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MEDIA CONTACT: Jonathan Sherwood (585) 273-4726
February 19, 2003
Chemist Wins $200,000 Award for Promising Research
Todd Krauss, assistant professor of chemistry, has been named a recipient
of a $200,000 James D. Watson Investigator Award, which honors New York State
biotechnology researchers who show great promise early in their careers. Krauss
joined the University of Rochester in 2000 after gaining his doctorate from Cornell
University in 1998.
"Todd deserves this award because he's a great scientist and his achievements
reflect well on the department," says William Jones, C. F. Houghton Professor
of Chemistry and chair of the Department of Chemistry.
One of Krauss' research interests is in using pieces of semiconductor only a few
molecules in diameter for medical purposes. For instance, such semiconductor units,
called quantum dots, could be used to sense pathogens like the bacterium E.
Coli, or for teasing out the exact structure of strands of DNA.
"I am very honored to have been selected as a Watson Young Investigator,"
says Krauss. "With support from this award I hope to further the understanding
of semiconductor quantum dots as well as their use as novel biological sensors."
The James D. Watson Investigator initiative is part of the $225 million Generating
Employment through New York State Science (Gen*NY*sis) program, which supports
life sciences research being conducted at New York's public, not-for-profit, and
private academic research institutions. The awards are designed to recognize outstanding
early career life scientists with leadership potential in making scientific discoveries
that could lead to economic development.
Krauss, along with nine other recipients, received their awards in a formal ceremony
on Feb. 10, in Albany, where James D. Watson gave a 10-minute address after receiving
a special commendation for scientific accomplishments. Watson is a Nobel Prize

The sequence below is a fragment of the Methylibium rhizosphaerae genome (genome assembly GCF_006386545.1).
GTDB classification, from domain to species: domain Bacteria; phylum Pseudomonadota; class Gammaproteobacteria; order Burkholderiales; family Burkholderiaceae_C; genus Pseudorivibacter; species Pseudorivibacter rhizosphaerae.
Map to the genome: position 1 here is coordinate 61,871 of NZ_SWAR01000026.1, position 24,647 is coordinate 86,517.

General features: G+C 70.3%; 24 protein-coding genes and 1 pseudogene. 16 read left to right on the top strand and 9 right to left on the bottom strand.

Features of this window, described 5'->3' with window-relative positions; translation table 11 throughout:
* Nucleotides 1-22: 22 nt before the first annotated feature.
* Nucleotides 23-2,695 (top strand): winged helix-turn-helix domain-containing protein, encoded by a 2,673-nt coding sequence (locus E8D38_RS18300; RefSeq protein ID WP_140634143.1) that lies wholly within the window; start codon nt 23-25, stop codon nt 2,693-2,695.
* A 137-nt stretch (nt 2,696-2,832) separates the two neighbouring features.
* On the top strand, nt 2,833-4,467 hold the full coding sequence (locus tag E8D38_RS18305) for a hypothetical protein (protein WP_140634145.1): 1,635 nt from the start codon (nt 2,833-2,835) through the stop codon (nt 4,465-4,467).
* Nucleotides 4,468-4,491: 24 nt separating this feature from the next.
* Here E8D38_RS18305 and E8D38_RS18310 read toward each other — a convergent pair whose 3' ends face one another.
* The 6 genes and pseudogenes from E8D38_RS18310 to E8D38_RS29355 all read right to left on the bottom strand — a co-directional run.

laureate for the discovery of the structure of DNA.
"This support for our finest young biotechnology scientists and engineers
will help to further secure New York's role as an international leader in high-tech
and biotechnology research and economic development," Governor Pataki said.
"These grants will support the world-class research being performed by some
of the best young minds at New York's colleges and universities."
Russell W. Bessette, M.D., Executive Director of the New York State Office of
Science, Technology and Academic Research (NYSTAR), said, "These groundbreaking,
first-of-its-kind awards, will encourage these early career biotechnology scientists
to stay and conduct their critically important research here in New York State.
In doing so, these scientists will be positioned to make the important advancements
in biotechnology that will lead to the State's future economic growth."
Grants from the James D. Watson Investigator Program are being made to scientists
who are performing their research in the life sciences, biomedical sciences or
in other life science-enabling disciplines such as engineering, material science,
chemistry, computer science, electronics, physics, bioinformatics, nanotechnologies
and applications of microelectronics and micro-electromechanical devices.
About the University of Rochester
The University of Rochester (www.rochester.edu) is one of the nation's leading private universities. Located in Rochester, N.Y., the University gives students exceptional opportunities for interdisciplinary study and close collaboration with faculty through its unique cluster-based curriculum. Its College of Arts, Sciences, and Engineering is complemented by the Eastman School of Music, Simon School of Business, Warner School of Education, Laboratory for Laser Energetics, Schools of Medicine and Nursing, and the Memorial Art Gallery.